Erin Stewart
New Britain Mayor Erin Stewart listens to the speech nomination her for lieutenant governor in 2018. She declared a candidacy for governor in March, then switched to LG two months later. Keith M. Phaneuf /

New Britain Mayor Erin Stewart, whose late entrance into the race for the Republican gubernatorial nomination never caught fire in 2018, announced Sunday that she will not be a candidate governor in 2022.

Stewart said she will pursue her previously announced candidacy for a fifth two-year term as mayor of New Britain, a Democratic city where Republicans have been competitive in races for mayor and council.

In a written statement, she offered no reason for the early announcement of a non-campaign. Bob Stefanowski, the GOP nominee in 2018, has stayed active since his loss to Gov. Ned Lamont and is considered a potential candidate, as is former House Minority Leader Themis Klarides.

Stewart, who is 33, said in a statement she and her husband were struggling to balance work and family life since the birth of their daughter last summer. She was unavailable for comment Sunday evening, a spokeswoman said.

“As we are learning, this is no easy task. It is our hope that our family may continue to grow, God-willing, which will only make this balancing act more difficult,” Stewart said in her statement. “The families of all who serve in public office make sacrifices of time and privacy, but forcing marriage and motherhood into a secondary role is not a sacrifice that I’m willing to make at this time.”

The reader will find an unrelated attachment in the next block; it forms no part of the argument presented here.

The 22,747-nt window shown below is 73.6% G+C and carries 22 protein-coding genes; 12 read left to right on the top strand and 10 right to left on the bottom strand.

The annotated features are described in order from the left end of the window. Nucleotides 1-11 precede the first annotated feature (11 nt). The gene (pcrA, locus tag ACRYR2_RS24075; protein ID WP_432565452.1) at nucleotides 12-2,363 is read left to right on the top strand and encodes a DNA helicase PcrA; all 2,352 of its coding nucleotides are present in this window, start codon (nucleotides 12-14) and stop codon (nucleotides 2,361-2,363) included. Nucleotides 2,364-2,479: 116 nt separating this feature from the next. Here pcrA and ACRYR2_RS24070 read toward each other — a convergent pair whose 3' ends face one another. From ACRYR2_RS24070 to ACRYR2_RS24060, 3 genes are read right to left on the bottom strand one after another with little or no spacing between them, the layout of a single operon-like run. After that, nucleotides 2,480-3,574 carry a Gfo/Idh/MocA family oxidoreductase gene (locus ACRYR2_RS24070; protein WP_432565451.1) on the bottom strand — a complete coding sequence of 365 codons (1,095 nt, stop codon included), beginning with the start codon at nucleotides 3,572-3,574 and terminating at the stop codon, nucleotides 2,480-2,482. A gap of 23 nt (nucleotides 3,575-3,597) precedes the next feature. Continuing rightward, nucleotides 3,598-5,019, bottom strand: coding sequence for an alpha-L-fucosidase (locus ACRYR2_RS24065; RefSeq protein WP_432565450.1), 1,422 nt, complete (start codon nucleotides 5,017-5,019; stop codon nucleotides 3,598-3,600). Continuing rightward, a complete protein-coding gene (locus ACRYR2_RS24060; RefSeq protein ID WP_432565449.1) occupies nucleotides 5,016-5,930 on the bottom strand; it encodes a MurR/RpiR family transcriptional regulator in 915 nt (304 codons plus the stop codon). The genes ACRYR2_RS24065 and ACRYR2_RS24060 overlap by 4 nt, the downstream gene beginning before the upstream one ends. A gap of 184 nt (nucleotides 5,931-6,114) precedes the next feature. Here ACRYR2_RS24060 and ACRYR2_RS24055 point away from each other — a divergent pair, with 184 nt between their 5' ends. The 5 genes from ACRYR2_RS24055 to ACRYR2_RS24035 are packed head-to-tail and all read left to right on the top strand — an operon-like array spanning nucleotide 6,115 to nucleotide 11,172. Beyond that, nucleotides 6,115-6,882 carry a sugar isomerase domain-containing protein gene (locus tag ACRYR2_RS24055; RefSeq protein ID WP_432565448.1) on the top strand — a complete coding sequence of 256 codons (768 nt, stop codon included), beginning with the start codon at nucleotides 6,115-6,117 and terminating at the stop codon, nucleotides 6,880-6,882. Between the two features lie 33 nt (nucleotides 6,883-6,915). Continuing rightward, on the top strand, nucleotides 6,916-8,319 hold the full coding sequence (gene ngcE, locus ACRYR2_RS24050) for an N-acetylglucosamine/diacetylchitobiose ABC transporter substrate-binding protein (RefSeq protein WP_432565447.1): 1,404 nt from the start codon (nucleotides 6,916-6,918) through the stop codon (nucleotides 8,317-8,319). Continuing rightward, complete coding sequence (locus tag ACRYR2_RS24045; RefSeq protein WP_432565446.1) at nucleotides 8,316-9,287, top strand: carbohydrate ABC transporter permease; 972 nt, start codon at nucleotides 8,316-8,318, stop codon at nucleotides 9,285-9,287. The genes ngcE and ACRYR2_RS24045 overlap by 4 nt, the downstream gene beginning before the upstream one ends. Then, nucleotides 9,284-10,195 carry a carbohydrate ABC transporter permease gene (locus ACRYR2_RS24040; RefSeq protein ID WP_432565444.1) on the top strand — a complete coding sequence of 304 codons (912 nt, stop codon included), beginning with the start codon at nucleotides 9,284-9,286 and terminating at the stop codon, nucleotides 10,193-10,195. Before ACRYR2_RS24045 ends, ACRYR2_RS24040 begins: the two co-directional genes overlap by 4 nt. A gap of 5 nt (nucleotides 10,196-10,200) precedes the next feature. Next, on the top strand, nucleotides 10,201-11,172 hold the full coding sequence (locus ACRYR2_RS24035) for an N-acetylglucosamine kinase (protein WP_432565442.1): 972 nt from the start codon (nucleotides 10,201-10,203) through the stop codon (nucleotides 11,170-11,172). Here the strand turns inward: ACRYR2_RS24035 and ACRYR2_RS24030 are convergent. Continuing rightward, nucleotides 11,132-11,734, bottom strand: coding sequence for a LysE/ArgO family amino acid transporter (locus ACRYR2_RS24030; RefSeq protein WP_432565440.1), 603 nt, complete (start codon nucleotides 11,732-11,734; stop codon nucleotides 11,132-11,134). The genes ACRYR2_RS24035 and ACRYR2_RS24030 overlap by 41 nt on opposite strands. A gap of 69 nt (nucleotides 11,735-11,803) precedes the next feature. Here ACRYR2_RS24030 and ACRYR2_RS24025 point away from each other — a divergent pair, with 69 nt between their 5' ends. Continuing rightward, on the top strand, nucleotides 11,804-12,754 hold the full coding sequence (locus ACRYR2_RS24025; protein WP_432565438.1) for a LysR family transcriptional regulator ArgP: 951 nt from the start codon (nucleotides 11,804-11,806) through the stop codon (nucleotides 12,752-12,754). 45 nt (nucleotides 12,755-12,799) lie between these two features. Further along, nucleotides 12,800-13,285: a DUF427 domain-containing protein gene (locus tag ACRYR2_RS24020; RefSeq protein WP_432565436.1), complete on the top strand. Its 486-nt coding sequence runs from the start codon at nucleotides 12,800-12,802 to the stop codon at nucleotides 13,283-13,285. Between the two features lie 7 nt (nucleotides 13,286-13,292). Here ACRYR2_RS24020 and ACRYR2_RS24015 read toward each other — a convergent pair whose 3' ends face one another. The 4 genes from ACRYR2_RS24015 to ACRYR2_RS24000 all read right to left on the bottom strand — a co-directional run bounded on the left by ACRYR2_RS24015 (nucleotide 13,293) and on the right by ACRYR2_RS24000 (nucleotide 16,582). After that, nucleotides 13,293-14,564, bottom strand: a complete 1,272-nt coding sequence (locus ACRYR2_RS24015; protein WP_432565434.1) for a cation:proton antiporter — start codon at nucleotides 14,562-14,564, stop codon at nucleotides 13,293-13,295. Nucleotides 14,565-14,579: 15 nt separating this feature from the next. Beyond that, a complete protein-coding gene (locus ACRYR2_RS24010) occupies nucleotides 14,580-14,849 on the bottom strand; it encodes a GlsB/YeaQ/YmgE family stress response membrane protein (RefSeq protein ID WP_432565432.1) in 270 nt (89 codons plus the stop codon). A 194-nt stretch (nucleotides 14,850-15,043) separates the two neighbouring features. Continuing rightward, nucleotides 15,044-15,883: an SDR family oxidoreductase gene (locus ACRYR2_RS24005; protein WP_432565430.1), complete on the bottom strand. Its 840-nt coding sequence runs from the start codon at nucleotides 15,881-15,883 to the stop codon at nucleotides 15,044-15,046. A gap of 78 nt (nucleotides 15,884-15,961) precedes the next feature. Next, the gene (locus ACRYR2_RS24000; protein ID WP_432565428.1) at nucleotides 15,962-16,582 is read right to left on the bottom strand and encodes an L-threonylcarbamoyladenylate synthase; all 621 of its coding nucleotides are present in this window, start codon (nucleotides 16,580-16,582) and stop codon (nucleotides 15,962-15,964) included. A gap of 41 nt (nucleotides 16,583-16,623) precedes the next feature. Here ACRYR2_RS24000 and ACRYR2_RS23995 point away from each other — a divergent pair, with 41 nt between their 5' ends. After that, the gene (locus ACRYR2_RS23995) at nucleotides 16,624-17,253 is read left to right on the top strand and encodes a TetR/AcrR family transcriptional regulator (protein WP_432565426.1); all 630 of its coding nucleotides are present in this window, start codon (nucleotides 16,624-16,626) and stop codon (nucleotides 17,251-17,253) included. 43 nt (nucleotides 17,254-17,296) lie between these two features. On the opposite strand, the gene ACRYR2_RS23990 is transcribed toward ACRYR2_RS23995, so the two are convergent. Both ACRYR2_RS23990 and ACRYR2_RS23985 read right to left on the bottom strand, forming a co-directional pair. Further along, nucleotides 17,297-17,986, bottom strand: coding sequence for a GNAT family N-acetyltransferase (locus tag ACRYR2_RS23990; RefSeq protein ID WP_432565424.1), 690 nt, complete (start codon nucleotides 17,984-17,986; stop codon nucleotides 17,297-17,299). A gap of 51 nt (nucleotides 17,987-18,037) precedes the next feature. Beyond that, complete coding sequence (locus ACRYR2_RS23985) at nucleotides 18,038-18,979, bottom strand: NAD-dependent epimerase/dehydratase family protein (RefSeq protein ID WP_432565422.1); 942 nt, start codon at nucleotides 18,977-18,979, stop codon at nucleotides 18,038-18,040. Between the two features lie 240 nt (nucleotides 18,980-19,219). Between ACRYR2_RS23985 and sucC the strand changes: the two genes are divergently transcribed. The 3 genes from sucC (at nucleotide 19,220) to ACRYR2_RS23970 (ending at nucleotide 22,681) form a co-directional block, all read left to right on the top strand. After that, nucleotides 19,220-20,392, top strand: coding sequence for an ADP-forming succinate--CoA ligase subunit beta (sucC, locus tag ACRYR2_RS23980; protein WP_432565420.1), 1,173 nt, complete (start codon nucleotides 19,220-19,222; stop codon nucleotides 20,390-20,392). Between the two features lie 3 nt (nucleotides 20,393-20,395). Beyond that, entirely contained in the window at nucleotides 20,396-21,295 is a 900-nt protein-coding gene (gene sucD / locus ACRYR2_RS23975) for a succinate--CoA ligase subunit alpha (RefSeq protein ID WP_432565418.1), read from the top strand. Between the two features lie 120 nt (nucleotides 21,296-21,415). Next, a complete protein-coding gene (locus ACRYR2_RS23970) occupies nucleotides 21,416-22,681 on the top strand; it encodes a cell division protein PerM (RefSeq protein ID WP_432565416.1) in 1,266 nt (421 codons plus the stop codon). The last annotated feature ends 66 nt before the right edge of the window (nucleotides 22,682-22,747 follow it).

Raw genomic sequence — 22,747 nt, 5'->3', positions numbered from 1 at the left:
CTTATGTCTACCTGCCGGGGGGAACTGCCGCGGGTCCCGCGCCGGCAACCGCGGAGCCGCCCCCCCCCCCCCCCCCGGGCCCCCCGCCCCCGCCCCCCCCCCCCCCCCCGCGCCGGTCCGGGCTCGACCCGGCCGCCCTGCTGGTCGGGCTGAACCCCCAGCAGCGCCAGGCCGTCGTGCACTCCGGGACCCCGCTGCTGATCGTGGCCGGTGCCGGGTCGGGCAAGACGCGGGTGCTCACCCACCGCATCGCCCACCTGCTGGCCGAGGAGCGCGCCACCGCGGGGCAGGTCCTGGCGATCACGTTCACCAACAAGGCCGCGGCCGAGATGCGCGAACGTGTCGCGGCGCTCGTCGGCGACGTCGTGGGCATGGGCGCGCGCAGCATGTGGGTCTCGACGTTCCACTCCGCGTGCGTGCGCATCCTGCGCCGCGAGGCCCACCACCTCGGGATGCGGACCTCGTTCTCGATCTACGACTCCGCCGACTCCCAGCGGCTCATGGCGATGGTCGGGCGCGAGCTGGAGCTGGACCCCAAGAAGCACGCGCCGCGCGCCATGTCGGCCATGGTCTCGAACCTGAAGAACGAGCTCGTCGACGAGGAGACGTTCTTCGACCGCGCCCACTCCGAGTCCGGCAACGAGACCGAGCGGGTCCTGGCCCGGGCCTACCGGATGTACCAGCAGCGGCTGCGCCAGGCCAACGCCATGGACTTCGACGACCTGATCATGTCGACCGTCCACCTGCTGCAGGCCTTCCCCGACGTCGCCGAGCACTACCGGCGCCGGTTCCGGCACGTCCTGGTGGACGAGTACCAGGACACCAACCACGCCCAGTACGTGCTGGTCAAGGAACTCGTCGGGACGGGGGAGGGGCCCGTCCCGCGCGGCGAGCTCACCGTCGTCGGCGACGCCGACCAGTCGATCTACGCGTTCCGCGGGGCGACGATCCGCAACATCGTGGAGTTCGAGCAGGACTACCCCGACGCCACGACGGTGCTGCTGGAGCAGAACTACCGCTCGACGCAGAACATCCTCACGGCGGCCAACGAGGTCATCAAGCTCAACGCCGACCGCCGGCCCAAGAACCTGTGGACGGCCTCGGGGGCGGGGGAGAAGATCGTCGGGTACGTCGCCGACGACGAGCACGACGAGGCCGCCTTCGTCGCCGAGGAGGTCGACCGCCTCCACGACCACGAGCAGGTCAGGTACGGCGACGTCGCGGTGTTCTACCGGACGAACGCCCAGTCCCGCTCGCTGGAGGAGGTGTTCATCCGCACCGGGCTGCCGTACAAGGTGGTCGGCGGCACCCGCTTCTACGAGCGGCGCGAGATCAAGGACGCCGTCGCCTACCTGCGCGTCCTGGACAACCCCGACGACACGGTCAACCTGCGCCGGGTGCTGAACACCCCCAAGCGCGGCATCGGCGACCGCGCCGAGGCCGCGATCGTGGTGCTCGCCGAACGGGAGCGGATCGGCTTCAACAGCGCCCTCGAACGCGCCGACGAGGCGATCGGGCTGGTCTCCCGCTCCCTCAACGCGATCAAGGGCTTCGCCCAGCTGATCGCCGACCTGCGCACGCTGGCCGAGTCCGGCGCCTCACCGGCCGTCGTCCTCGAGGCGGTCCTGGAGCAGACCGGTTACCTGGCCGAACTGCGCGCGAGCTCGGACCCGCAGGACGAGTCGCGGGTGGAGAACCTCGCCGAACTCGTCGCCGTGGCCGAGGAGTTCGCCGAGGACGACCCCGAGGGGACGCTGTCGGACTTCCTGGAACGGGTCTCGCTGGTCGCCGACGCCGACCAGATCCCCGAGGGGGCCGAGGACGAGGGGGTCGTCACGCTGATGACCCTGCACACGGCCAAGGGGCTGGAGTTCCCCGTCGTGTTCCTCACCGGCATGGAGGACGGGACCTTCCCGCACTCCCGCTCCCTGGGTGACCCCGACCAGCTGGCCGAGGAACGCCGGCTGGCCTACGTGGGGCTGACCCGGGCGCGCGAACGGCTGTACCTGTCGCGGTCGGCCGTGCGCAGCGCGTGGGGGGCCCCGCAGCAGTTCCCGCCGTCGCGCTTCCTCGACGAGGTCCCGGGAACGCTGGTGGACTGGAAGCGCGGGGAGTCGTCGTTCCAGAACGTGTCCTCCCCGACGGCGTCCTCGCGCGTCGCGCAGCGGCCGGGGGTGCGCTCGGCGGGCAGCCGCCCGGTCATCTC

Stewart said she expected her “passion for public service” would lead her to seek higher office some day. “But now is not that time,” she said.

As the mayor of a racially diverse Democratic city, Stewart generally has played to the political middle, especially on social issues. It made her intriguing as a potential nominee in a statewide race, but was a liability in a statewide Republican primary.

Stewart accepted an invitation to visit Donald J. Trump in the White House to promote federal opportunity zones three years ago, but she offered no support for Trump’s struggle to overturn the presidential election of Joe Biden.

She found herself attacked from the right when she offered Biden congratulations.

While her success in New Britain shows cross-over appeal, Stewart stumbled in 2018 by announcing for governor in March, then shifting course on the eve of the statewide nominating convention in May and declaring for lieutenant governor.

“When the numbers don’t work, they don’t work,” Stewart said of the crowded race for governor.

She qualified for a three-way primary with Joe Markley, then a state senator from Southington, and First Selectwoman Jayme Stevenson of Darien for lieutenant governor. Stewart finished second behind Markley, with 33% of the vote.

Mark is the Capitol Bureau Chief and a co-founder of CT Mirror. He is a frequent contributor to WNPR, a former state politics writer for The Hartford Courant and Journal Inquirer, and contributor for The New York Times.

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